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Deer Garden Defense

Melissa Dunlap is a writer, editor and blogger specializing in lifestyle communications. Fueled by curiosity, and a tad too much coffee, Melissa enjoys dissecting current trends for the modern woman. When she's not having dance parties w...

Use store-bought and homemade defense devices and deterrents to protect your yard from deer damage.

During the winter months, when food is sparse in the forest, wilderness creatures wander into our yards, looking to nibble on trees, shrubs and whatever else looks appetizing. I recently read that deer are responsible for $250 million in home landscaping damage each year. 


During the winter months, when food is sparse in the forest, wilderness creatures wander into our yards, looking to nibble on trees, shrubs and whatever else looks appetizing. I recently read that deer are responsible for $250 million in home landscaping damage each year.  Obviously, this doesn't happen in urban areas, but homes in the outlying suburbs can feel the wrath of nature's creatures as they get bolder in their cold-season search for food. Planning your yard to be naturally deer resistant could help, as some plants are more susceptible to damage than others.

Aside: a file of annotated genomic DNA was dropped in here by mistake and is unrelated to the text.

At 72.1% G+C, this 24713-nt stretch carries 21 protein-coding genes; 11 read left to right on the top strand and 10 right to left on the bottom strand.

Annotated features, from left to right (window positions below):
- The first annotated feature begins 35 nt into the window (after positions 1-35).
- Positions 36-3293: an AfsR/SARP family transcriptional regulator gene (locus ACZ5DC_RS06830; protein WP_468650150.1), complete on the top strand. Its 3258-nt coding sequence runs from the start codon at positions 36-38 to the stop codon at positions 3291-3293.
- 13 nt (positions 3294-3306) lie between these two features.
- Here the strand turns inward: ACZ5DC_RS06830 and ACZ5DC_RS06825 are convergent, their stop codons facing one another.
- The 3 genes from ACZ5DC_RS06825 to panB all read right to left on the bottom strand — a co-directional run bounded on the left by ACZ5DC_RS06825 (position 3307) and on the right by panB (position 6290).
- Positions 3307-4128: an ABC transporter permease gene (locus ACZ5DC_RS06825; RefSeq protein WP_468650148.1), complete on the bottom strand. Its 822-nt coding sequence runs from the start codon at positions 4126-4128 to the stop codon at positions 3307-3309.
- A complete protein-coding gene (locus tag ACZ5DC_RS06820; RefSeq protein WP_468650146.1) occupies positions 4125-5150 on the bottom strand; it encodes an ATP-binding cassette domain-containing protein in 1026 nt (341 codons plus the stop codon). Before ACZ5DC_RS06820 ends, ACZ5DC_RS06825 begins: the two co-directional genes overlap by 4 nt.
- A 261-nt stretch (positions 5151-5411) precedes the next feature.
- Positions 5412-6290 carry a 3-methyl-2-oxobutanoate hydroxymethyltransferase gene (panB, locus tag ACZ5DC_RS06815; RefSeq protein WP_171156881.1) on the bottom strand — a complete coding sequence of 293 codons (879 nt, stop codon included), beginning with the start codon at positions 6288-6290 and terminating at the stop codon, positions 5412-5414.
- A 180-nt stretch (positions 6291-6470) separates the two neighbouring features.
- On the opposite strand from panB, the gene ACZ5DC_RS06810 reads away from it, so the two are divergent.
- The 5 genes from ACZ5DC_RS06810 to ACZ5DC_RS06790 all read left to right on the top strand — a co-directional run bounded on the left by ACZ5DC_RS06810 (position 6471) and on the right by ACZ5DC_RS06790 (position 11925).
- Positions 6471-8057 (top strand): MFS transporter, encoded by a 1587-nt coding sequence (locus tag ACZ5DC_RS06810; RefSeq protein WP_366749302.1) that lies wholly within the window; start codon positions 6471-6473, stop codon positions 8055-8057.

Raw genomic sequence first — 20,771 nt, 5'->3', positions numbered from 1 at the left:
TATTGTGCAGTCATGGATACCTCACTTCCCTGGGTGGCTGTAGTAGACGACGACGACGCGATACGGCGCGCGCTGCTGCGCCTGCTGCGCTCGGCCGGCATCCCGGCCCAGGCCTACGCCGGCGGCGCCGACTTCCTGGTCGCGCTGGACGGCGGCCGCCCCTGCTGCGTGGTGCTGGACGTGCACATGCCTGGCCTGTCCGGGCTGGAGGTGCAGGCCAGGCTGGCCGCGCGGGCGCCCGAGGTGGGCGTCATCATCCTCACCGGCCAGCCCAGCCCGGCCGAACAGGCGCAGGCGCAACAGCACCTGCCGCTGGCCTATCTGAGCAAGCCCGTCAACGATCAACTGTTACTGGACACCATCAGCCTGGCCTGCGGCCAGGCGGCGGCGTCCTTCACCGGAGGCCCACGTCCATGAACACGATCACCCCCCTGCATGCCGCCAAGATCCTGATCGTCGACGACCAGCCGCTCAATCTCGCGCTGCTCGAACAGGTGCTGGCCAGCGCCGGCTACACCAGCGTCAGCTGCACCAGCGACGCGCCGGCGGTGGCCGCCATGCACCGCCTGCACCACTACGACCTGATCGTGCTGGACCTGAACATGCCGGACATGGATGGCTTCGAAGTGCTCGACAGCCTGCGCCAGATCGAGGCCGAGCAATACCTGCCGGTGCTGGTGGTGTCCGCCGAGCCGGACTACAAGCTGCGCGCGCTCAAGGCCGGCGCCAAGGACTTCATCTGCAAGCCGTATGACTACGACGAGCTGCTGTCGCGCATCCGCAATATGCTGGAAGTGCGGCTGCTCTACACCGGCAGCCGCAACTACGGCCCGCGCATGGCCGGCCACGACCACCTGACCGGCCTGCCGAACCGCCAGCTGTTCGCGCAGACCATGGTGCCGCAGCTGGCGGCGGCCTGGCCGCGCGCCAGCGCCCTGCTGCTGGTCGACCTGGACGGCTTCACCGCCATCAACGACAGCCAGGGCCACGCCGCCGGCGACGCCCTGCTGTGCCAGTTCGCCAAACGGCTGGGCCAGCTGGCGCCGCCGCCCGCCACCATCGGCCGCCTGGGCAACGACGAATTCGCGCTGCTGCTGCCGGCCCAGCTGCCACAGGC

Here are some strategies to help protect your expensive landscaping investment:

  • Wire cages around trees and shrubs can keep rabbits and rodents from munching on shrubs and perennial plants. Wire mesh cages around the base of bushes, trees or shrubs can be secured with twist ties so smaller critters can't get to your plants. Heavier wire cages can deter antler rubbing.

  • Fences can keep out deer, but they must be tall--deer can jump as high as 6 feet, and they will if they see something they want on the other side. If an 8-foot fence isn't your cup of tea, try parallel fences spaced a few feet apart or plant shrubs on either side of the fence to create a visual barrier. Deer won't jump when they can't see where they're headed.

  • Sticks and stakes that point outward will deter deer from rubbing their antlers and stripping bark from young trees. Place stakes in the ground, pointed at an angle outward so if a deer walks toward them it will give him a poke back.

  • Repellents will work as long as animals aren't too hungry. Deer and rabbits don't like strong scents and hate anything that smells human. Hang mothballs or bars of scented soap from trees as a deterrent. As odd as it sounds, bags of human hair is a reliable deer repellents. Ask local hair salons to save hair for you, and hang small mesh bags full of hair from trees and place them around your garden.


Although these garden animal control measures are not the most beautiful addition to your yard, they are only temporary. When winter ends, a lot of hungry animals will return to the forest and your garden will be safe for a while.
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